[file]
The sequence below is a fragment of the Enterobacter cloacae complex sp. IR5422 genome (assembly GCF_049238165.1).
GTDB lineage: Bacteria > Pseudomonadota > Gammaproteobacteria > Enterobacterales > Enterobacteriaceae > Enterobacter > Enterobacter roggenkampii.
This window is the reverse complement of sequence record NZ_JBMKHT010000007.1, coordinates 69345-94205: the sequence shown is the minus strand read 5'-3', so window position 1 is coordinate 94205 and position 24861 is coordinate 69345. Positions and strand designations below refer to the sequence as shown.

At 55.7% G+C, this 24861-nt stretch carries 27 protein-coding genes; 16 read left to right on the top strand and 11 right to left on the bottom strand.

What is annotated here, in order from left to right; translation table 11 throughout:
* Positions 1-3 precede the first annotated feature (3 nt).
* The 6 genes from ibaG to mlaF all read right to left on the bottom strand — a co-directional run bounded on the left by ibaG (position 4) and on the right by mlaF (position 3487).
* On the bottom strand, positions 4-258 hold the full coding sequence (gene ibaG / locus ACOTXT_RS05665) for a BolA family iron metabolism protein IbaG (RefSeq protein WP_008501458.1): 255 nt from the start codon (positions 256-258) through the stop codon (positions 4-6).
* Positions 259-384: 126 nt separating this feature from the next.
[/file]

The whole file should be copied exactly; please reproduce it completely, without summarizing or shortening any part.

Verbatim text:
The sequence below is a fragment of the Enterobacter cloacae complex sp. IR5422 genome (assembly GCF_049238165.1).
GTDB lineage: Bacteria > Pseudomonadota > Gammaproteobacteria > Enterobacterales > Enterobacteriaceae > Enterobacter > Enterobacter roggenkampii.
This window is the reverse complement of sequence record NZ_JBMKHT010000007.1, coordinates 69345-94205: the sequence shown is the minus strand read 5'-3', so window position 1 is coordinate 94205 and position 24861 is coordinate 69345. Positions and strand designations below refer to the sequence as shown.

At 55.7% G+C, this 24861-nt stretch carries 27 protein-coding genes; 16 read left to right on the top strand and 11 right to left on the bottom strand.

What is annotated here, in order from left to right; translation table 11 throughout:
* Positions 1-3 precede the first annotated feature (3 nt).
* The 6 genes from ibaG to mlaF all read right to left on the bottom strand — a co-directional run bounded on the left by ibaG (position 4) and on the right by mlaF (position 3487).
* On the bottom strand, positions 4-258 hold the full coding sequence (gene ibaG / locus ACOTXT_RS05665) for a BolA family iron metabolism protein IbaG (RefSeq protein WP_008501458.1): 255 nt from the start codon (positions 256-258) through the stop codon (positions 4-6).
* Positions 259-384: 126 nt separating this feature from the next.